The wizards of ice return after 2 years with their new album “Un Monde de Glace et de Sang,” and prove once again that Canada stands with their Scandinavian counterparts as a landmark for some of the most frostbitten Black Metal in the scene. Translating in English to “A World of Ice and Blood,” the album viciously delivers just that and shows the second wave vibe of the 90’s to be very much alive and well, but with its own refreshing edge.
The production is notably rawer on this album compared to their previous self-titled effort, and it goes right for the throat on “Crossing the Haunted Forest” with a wall of buzzsaw guitar that acts as a backdrop for all the atmospheric effects, tremolo picked melodies, and other intricate riffs that come together to create the landscape of the album’s title. These diverse elements are interwoven throughout the tracks in a perfect balance to keep the sound fresh without taking away from its grimness. They are still very much present and occasionally take a turn in the spotlight, but generally they are more nuanced and allow that raw buzzsaw guitar to really stand out.
“Night-Dark Winds of Evil” introduces some acoustic and clean guitars, and right before the end there’s a really wicked riff that almost defines archetypal Black Metal. Moments like this are what take me back to the Norway of the 90’s. Keyboards aren’t actually used on this album as far as I know, but there are effects used throughout that mimic one. “La Couronne des Mille Hivers” is a song that fully utilizes these effects. The title track is where things really get epic. This song has acoustic and clean guitar passages throughout, atmospheric effects, a section of what sounds like swords clashing and battle, the cold wind howling, and the layering of riffs and tremolo picking in a way that really exemplifies the band’s musicianship. Even the bass guitar has a standout moment on this track. “(Return to the) Primitive Grandeur” has a guitar solo that sounds like it’s coming from somewhere off in the darkness. All this really conjures up visions of a dark icy forest stained red with blood and carnage from battles waged between bitter enemies. A cover of Necromantia’s “The Warlock” stays true to the original while adding the distinct flavor of Sorcier Des Glaces and fits in well with the whole of the album. “l’Éternelle Majesté des Montagnes (partie II)” starts with some clean singing which shows there is some vocal diversity as well. Clean singing and spoken words appear on some songs, but the emphasis is definitely on the harsh vocals which have a lot of diversity by themselves. Sometimes you can really feel the hate, disgust, and anguish projecting through Sébastien’s voice. There is also a lot of tempo variation, and the songs easily transition from fast blast beat ridden sections to more mid-paced groove, and again to slow and almost doomy parts. Another dynamic is added with the closing piano track “La Couronne des Mille Hivers (partie II).”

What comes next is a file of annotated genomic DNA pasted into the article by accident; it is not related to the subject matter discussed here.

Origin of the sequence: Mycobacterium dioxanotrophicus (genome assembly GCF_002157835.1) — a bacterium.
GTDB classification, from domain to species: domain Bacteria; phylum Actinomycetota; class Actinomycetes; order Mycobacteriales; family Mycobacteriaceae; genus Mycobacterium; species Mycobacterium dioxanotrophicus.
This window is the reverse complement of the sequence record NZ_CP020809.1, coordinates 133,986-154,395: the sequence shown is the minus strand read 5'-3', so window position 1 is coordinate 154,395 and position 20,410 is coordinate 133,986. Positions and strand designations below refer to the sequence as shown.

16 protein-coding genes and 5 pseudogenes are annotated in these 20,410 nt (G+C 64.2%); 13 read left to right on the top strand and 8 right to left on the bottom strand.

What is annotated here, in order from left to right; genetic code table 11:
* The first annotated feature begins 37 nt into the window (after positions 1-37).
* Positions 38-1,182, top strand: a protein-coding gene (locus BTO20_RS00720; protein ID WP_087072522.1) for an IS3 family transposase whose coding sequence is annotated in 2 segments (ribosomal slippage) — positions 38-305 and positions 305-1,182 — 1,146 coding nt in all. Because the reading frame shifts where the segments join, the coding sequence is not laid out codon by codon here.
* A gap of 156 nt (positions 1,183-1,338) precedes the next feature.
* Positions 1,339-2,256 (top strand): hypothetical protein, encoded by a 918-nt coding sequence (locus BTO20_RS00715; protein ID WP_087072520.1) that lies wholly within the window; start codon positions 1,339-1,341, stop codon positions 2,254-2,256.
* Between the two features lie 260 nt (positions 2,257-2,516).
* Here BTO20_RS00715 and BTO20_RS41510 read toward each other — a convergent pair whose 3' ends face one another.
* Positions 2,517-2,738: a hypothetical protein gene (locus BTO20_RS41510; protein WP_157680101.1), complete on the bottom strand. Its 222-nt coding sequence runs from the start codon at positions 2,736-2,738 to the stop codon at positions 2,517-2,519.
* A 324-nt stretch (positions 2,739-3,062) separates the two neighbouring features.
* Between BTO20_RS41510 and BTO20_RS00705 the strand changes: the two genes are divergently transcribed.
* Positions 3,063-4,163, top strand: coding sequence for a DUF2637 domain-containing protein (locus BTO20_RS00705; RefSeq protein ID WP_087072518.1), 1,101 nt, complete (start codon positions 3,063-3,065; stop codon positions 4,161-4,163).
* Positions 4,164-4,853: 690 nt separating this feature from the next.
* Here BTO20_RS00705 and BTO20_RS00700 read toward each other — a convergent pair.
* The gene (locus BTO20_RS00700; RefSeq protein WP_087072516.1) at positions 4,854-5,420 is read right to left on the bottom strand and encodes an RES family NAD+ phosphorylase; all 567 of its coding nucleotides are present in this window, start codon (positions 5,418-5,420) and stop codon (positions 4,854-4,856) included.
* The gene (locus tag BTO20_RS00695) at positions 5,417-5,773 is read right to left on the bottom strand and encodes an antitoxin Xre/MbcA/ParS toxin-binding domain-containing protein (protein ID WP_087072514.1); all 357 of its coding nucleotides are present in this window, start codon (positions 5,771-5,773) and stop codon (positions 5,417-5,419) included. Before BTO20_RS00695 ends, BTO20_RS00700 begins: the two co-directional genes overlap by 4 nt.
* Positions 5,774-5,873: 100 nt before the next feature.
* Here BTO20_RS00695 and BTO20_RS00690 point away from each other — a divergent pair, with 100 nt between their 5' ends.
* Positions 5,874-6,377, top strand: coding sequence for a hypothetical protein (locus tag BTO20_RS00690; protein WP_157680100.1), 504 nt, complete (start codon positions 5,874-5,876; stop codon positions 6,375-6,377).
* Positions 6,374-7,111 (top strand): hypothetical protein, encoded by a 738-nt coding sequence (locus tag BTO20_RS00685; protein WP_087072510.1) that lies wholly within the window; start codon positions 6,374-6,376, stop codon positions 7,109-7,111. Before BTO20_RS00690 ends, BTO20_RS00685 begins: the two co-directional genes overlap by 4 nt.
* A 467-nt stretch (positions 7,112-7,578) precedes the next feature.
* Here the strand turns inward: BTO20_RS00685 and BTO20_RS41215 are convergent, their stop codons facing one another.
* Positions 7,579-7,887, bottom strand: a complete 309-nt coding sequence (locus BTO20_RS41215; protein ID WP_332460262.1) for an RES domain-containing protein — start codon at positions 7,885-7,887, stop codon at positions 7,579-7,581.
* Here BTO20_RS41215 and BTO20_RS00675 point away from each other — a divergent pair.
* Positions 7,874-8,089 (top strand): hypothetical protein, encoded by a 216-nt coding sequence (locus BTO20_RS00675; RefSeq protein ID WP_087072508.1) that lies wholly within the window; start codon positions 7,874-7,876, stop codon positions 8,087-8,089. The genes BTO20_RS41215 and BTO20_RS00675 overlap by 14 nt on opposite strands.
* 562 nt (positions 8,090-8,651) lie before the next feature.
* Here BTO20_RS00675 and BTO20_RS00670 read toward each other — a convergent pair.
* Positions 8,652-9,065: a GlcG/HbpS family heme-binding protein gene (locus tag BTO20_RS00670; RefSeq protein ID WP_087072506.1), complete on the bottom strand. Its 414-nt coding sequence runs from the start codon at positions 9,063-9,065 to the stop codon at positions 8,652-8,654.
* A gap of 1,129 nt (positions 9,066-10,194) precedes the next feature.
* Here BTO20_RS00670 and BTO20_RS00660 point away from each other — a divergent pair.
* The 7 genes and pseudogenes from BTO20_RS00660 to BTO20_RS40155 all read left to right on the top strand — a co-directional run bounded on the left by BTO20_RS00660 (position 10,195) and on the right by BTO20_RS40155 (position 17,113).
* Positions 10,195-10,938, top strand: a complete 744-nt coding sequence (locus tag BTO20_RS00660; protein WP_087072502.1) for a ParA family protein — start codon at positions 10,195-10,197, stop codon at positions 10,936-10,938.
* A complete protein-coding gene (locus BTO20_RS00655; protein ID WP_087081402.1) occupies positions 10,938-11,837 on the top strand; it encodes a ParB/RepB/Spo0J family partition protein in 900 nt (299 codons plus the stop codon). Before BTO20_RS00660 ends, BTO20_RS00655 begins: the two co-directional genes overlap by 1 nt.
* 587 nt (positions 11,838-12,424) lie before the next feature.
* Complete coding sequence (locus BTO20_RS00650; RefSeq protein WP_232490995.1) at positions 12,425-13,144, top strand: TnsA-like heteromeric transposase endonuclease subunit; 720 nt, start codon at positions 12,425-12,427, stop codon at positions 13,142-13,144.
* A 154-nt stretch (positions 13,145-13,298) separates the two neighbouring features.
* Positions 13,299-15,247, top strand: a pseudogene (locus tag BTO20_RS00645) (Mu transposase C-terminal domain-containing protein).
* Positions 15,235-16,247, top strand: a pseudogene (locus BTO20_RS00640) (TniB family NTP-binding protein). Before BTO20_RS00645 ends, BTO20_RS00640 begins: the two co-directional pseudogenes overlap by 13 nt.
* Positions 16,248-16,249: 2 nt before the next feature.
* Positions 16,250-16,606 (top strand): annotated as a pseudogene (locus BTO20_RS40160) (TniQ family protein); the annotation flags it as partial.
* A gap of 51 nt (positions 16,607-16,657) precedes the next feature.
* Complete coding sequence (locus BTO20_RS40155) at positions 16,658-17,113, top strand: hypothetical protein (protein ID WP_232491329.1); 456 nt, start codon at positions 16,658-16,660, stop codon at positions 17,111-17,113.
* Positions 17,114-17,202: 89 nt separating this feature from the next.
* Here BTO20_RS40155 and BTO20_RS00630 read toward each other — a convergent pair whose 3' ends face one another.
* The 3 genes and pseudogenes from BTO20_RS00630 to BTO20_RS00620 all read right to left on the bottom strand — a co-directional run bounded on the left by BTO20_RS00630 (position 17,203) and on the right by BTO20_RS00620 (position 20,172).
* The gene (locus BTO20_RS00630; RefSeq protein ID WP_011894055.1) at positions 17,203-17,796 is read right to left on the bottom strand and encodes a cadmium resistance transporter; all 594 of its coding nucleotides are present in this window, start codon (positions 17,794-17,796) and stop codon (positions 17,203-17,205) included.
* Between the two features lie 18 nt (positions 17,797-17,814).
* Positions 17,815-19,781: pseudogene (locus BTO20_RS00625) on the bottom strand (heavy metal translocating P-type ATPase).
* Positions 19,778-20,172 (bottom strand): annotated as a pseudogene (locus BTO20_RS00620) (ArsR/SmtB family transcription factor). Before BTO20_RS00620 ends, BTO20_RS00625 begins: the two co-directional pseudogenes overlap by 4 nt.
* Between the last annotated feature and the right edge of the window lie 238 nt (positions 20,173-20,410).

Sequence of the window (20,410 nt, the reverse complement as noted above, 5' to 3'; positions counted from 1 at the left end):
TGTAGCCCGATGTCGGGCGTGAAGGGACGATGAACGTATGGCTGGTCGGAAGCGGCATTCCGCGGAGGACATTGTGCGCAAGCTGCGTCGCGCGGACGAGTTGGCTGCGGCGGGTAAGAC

The actual themes behind the songs reflect the raw hateful energy of the music and vocals. “Crossing the Haunted Forest” again wastes no time making this apparent. The song’s protagonist is full of hate and seeks revenge against those who caused his pain and anguish. “I will spread the epidemic on humanity” certainly rings true with our current Covid-19 situation, and I can only wonder if our pandemic inspired some of these lyrics or if it’s just another coincidence. “Night-Dark Winds of Evil” states that “(we are) entering a new era of pestilence” while also pointing to rotting corpses, and contemptuously observing the world being destroyed by humans. While the lyrics on this album are brimming with hate, contempt, death, war, destruction, and basically wiping the Earth slate clean there is also a lot of perseverance and glimpses of what comes next. The same throat-ripper “Crossing the Haunted Forest” affirms near the end that “I’ve created a new world, to the glorious past.” Once everything is torn down the rebuilding can begin, and hopefully for the better, so we can return to times similar to the past, like before Covid-19 happened. This idea is reinforced again on “(Return to the) Primitive Grandeur” with talk of overcoming a “hidden threat” and “A return to the earth, to what once was.” Eventually we will overcome the threat we are currently facing and return, mostly at least, to how things were. Let’s keep our shit together and hope we are nearing the light at the end of the tunnel.
Sorcier Des Glaces have produced another quality slab of dark, cold, and hateful Black Metal. This album is well balanced and should be accessible to those who like their Black Metal raw and primitive, and also to those who prefer more melody and atmosphere. The production pays tribute to the Scandinavian scene of the early 90’s while adding enough variation to make it new and interesting. It is a complete package for anyone who likes Black Metal and I honestly have no complaints about it. If I wanted, I could gripe about the run time since I typically don’t like albums going past the one-hour mark, but I never reached the point of feeling like it was overstaying its welcome. Albums like this will help make the upcoming winter more of a fun kind of dark and less like the “dark” we keep hearing about. I look forward to exploring what Sorcier Des Glaces comes up with next and hope they keep bringing that Cold.